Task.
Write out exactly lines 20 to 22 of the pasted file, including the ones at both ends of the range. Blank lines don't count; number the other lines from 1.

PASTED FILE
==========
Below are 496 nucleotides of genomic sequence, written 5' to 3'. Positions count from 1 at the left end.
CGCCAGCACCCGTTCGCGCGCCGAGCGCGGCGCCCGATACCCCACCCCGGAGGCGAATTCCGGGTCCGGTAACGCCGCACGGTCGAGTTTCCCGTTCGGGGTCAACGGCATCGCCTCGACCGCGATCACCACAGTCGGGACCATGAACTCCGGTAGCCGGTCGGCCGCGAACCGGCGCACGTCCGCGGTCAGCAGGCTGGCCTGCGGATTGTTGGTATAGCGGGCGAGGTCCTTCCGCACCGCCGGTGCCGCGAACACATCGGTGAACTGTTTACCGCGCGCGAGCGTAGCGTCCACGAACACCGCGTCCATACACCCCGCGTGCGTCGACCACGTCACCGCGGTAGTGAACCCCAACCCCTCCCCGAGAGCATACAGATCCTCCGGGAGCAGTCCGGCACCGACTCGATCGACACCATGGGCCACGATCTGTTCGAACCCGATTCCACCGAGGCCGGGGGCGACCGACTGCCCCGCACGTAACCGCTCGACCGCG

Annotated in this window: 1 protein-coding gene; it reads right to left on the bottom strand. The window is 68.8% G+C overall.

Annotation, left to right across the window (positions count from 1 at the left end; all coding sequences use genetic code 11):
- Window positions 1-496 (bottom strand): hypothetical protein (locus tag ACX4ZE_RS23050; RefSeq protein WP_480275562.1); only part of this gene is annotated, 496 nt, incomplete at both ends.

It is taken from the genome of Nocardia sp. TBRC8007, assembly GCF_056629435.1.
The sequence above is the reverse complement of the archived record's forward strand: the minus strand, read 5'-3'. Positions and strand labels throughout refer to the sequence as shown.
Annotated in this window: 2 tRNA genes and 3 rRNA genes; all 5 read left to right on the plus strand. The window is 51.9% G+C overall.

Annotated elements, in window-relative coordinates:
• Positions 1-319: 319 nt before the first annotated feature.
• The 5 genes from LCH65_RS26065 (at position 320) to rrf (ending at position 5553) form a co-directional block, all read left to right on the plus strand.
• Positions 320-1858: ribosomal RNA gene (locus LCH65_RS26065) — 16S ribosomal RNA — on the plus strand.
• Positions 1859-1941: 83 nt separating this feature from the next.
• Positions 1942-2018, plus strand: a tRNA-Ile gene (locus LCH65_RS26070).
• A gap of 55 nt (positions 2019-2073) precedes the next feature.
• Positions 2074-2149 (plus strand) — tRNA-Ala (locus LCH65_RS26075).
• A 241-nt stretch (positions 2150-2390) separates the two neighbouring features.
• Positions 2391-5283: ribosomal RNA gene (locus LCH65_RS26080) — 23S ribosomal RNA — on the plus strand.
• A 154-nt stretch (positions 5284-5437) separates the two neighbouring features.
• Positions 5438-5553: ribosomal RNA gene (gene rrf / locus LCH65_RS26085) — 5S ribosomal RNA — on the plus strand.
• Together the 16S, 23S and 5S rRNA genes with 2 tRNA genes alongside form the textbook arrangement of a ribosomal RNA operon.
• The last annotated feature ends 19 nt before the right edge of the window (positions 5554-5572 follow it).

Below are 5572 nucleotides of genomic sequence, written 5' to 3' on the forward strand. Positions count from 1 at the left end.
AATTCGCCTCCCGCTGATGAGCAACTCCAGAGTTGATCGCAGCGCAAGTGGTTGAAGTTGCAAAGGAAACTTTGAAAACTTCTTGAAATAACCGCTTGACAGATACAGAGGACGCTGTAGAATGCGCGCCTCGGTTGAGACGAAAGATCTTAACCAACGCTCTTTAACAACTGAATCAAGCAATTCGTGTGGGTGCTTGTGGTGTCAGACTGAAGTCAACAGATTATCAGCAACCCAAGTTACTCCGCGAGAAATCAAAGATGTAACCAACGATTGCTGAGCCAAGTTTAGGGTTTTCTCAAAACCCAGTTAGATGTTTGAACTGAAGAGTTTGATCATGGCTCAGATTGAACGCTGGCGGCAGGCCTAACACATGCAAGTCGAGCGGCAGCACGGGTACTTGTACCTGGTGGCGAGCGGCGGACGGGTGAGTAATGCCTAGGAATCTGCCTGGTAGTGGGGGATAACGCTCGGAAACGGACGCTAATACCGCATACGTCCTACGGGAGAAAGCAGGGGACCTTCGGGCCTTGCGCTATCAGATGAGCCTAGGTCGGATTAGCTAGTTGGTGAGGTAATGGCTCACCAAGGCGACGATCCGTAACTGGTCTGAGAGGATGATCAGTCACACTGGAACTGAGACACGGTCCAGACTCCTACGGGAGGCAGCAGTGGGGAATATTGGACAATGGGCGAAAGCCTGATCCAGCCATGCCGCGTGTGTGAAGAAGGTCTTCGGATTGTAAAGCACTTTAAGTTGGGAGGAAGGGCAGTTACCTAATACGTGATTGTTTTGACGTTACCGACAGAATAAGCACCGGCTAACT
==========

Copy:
• Positions 5438-5553: ribosomal RNA gene (gene rrf / locus LCH65_RS26085) — 5S ribosomal RNA — on the plus strand.
• Together the 16S, 23S and 5S rRNA genes with 2 tRNA genes alongside form the textbook arrangement of a ribosomal RNA operon.
• The last annotated feature ends 19 nt before the right edge of the window (positions 5554-5572 follow it).